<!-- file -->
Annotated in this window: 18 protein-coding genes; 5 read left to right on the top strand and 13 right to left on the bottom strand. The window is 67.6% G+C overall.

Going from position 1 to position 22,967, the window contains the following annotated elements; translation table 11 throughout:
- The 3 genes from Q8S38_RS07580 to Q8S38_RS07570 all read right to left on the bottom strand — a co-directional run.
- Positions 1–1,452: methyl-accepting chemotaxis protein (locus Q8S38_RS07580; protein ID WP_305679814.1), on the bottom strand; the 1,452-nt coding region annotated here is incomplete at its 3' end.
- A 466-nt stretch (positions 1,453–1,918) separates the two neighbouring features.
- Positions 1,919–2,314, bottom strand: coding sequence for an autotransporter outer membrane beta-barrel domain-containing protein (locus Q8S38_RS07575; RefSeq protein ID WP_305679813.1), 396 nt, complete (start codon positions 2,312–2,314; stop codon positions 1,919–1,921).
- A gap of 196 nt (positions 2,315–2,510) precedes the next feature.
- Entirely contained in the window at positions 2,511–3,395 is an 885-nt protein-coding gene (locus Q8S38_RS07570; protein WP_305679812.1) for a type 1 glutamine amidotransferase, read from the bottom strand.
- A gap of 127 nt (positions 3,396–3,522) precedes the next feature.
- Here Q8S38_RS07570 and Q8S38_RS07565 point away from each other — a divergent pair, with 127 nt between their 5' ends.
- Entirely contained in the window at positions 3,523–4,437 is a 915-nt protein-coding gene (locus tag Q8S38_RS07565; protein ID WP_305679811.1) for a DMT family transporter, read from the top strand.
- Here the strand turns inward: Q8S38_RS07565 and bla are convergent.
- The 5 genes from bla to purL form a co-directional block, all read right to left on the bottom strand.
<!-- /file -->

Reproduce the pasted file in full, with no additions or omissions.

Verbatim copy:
Annotated in this window: 18 protein-coding genes; 5 read left to right on the top strand and 13 right to left on the bottom strand. The window is 67.6% G+C overall.

Going from position 1 to position 22,967, the window contains the following annotated elements; translation table 11 throughout:
- The 3 genes from Q8S38_RS07580 to Q8S38_RS07570 all read right to left on the bottom strand — a co-directional run.
- Positions 1–1,452: methyl-accepting chemotaxis protein (locus Q8S38_RS07580; protein ID WP_305679814.1), on the bottom strand; the 1,452-nt coding region annotated here is incomplete at its 3' end.
- A 466-nt stretch (positions 1,453–1,918) separates the two neighbouring features.
- Positions 1,919–2,314, bottom strand: coding sequence for an autotransporter outer membrane beta-barrel domain-containing protein (locus Q8S38_RS07575; RefSeq protein ID WP_305679813.1), 396 nt, complete (start codon positions 2,312–2,314; stop codon positions 1,919–1,921).
- A gap of 196 nt (positions 2,315–2,510) precedes the next feature.
- Entirely contained in the window at positions 2,511–3,395 is an 885-nt protein-coding gene (locus Q8S38_RS07570; protein WP_305679812.1) for a type 1 glutamine amidotransferase, read from the bottom strand.
- A gap of 127 nt (positions 3,396–3,522) precedes the next feature.
- Here Q8S38_RS07570 and Q8S38_RS07565 point away from each other — a divergent pair, with 127 nt between their 5' ends.
- Entirely contained in the window at positions 3,523–4,437 is a 915-nt protein-coding gene (locus tag Q8S38_RS07565; protein ID WP_305679811.1) for a DMT family transporter, read from the top strand.
- Here the strand turns inward: Q8S38_RS07565 and bla are convergent.
- The 5 genes from bla to purL form a co-directional block, all read right to left on the bottom strand.